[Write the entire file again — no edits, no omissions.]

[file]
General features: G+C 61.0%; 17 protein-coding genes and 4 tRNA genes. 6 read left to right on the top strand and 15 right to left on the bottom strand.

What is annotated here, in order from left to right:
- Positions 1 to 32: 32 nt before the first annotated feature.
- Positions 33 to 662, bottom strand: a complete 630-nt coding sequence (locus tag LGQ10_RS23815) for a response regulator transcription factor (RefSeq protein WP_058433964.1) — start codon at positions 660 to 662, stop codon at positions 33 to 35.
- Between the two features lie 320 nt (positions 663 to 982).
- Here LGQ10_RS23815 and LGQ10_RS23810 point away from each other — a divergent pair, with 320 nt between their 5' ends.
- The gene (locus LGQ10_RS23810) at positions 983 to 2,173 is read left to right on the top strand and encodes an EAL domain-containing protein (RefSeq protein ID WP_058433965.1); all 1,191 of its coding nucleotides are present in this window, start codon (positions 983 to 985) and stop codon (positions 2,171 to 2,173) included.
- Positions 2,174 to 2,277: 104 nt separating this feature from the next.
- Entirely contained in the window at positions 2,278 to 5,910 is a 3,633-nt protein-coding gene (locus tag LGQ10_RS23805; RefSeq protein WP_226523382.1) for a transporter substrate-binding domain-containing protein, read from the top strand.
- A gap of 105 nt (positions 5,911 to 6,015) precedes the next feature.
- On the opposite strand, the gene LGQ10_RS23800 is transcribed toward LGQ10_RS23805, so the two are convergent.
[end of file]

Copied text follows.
General features: G+C 61.0%; 17 protein-coding genes and 4 tRNA genes. 6 read left to right on the top strand and 15 right to left on the bottom strand.

What is annotated here, in order from left to right:
- Positions 1 to 32: 32 nt before the first annotated feature.
- Positions 33 to 662, bottom strand: a complete 630-nt coding sequence (locus tag LGQ10_RS23815) for a response regulator transcription factor (RefSeq protein WP_058433964.1) — start codon at positions 660 to 662, stop codon at positions 33 to 35.
- Between the two features lie 320 nt (positions 663 to 982).
- Here LGQ10_RS23815 and LGQ10_RS23810 point away from each other — a divergent pair, with 320 nt between their 5' ends.
- The gene (locus LGQ10_RS23810) at positions 983 to 2,173 is read left to right on the top strand and encodes an EAL domain-containing protein (RefSeq protein ID WP_058433965.1); all 1,191 of its coding nucleotides are present in this window, start codon (positions 983 to 985) and stop codon (positions 2,171 to 2,173) included.
- Positions 2,174 to 2,277: 104 nt separating this feature from the next.
- Entirely contained in the window at positions 2,278 to 5,910 is a 3,633-nt protein-coding gene (locus tag LGQ10_RS23805; RefSeq protein WP_226523382.1) for a transporter substrate-binding domain-containing protein, read from the top strand.
- A gap of 105 nt (positions 5,911 to 6,015) precedes the next feature.
- On the opposite strand, the gene LGQ10_RS23800 is transcribed toward LGQ10_RS23805, so the two are convergent.